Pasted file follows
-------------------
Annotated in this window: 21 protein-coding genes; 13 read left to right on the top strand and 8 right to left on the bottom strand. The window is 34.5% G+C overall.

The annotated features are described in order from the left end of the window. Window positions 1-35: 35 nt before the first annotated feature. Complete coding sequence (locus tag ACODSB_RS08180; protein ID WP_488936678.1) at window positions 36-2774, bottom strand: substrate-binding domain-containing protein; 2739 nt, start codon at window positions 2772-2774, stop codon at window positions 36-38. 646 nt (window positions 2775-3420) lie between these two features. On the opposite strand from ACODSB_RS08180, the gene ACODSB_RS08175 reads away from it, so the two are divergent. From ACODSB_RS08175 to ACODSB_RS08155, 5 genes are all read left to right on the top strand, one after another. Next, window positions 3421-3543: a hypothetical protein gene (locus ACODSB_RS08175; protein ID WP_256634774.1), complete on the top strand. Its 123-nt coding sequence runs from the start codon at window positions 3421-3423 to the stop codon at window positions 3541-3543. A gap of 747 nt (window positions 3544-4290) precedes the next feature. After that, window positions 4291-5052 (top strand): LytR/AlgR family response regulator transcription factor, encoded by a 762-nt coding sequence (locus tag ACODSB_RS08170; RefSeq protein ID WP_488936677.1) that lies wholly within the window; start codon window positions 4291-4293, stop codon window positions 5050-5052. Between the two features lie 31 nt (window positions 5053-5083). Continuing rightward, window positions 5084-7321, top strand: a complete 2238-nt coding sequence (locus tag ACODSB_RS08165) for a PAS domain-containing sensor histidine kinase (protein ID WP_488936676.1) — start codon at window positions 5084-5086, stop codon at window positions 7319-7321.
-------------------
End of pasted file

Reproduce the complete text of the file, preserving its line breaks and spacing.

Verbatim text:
Annotated in this window: 21 protein-coding genes; 13 read left to right on the top strand and 8 right to left on the bottom strand. The window is 34.5% G+C overall.

The annotated features are described in order from the left end of the window. Window positions 1-35: 35 nt before the first annotated feature. Complete coding sequence (locus tag ACODSB_RS08180; protein ID WP_488936678.1) at window positions 36-2774, bottom strand: substrate-binding domain-containing protein; 2739 nt, start codon at window positions 2772-2774, stop codon at window positions 36-38. 646 nt (window positions 2775-3420) lie between these two features. On the opposite strand from ACODSB_RS08180, the gene ACODSB_RS08175 reads away from it, so the two are divergent. From ACODSB_RS08175 to ACODSB_RS08155, 5 genes are all read left to right on the top strand, one after another. Next, window positions 3421-3543: a hypothetical protein gene (locus ACODSB_RS08175; protein ID WP_256634774.1), complete on the top strand. Its 123-nt coding sequence runs from the start codon at window positions 3421-3423 to the stop codon at window positions 3541-3543. A gap of 747 nt (window positions 3544-4290) precedes the next feature. After that, window positions 4291-5052 (top strand): LytR/AlgR family response regulator transcription factor, encoded by a 762-nt coding sequence (locus tag ACODSB_RS08170; RefSeq protein ID WP_488936677.1) that lies wholly within the window; start codon window positions 4291-4293, stop codon window positions 5050-5052. Between the two features lie 31 nt (window positions 5053-5083). Continuing rightward, window positions 5084-7321, top strand: a complete 2238-nt coding sequence (locus tag ACODSB_RS08165) for a PAS domain-containing sensor histidine kinase (protein ID WP_488936676.1) — start codon at window positions 5084-5086, stop codon at window positions 7319-7321.